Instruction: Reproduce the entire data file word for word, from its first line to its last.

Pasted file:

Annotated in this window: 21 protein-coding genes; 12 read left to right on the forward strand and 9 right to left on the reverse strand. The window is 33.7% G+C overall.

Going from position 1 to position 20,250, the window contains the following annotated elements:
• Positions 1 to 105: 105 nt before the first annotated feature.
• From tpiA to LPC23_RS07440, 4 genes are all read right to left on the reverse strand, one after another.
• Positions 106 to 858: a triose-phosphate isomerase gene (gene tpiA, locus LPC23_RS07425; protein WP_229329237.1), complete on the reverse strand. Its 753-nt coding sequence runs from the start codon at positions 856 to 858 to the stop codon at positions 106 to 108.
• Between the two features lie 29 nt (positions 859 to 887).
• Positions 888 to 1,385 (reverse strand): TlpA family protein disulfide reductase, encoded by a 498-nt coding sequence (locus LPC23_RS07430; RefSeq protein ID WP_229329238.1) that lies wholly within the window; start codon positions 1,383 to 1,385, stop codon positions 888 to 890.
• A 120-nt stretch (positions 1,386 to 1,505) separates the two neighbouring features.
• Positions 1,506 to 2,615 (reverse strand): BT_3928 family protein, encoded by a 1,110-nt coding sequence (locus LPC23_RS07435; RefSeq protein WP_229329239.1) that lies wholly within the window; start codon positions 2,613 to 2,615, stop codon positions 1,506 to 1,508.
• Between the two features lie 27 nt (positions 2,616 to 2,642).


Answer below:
Annotated in this window: 21 protein-coding genes; 12 read left to right on the forward strand and 9 right to left on the reverse strand. The window is 33.7% G+C overall.

Going from position 1 to position 20,250, the window contains the following annotated elements:
• Positions 1 to 105: 105 nt before the first annotated feature.
• From tpiA to LPC23_RS07440, 4 genes are all read right to left on the reverse strand, one after another.
• Positions 106 to 858: a triose-phosphate isomerase gene (gene tpiA, locus LPC23_RS07425; protein WP_229329237.1), complete on the reverse strand. Its 753-nt coding sequence runs from the start codon at positions 856 to 858 to the stop codon at positions 106 to 108.
• Between the two features lie 29 nt (positions 859 to 887).
• Positions 888 to 1,385 (reverse strand): TlpA family protein disulfide reductase, encoded by a 498-nt coding sequence (locus LPC23_RS07430; RefSeq protein ID WP_229329238.1) that lies wholly within the window; start codon positions 1,383 to 1,385, stop codon positions 888 to 890.
• A 120-nt stretch (positions 1,386 to 1,505) separates the two neighbouring features.
• Positions 1,506 to 2,615 (reverse strand): BT_3928 family protein, encoded by a 1,110-nt coding sequence (locus LPC23_RS07435; RefSeq protein WP_229329239.1) that lies wholly within the window; start codon positions 2,613 to 2,615, stop codon positions 1,506 to 1,508.
• Between the two features lie 27 nt (positions 2,616 to 2,642).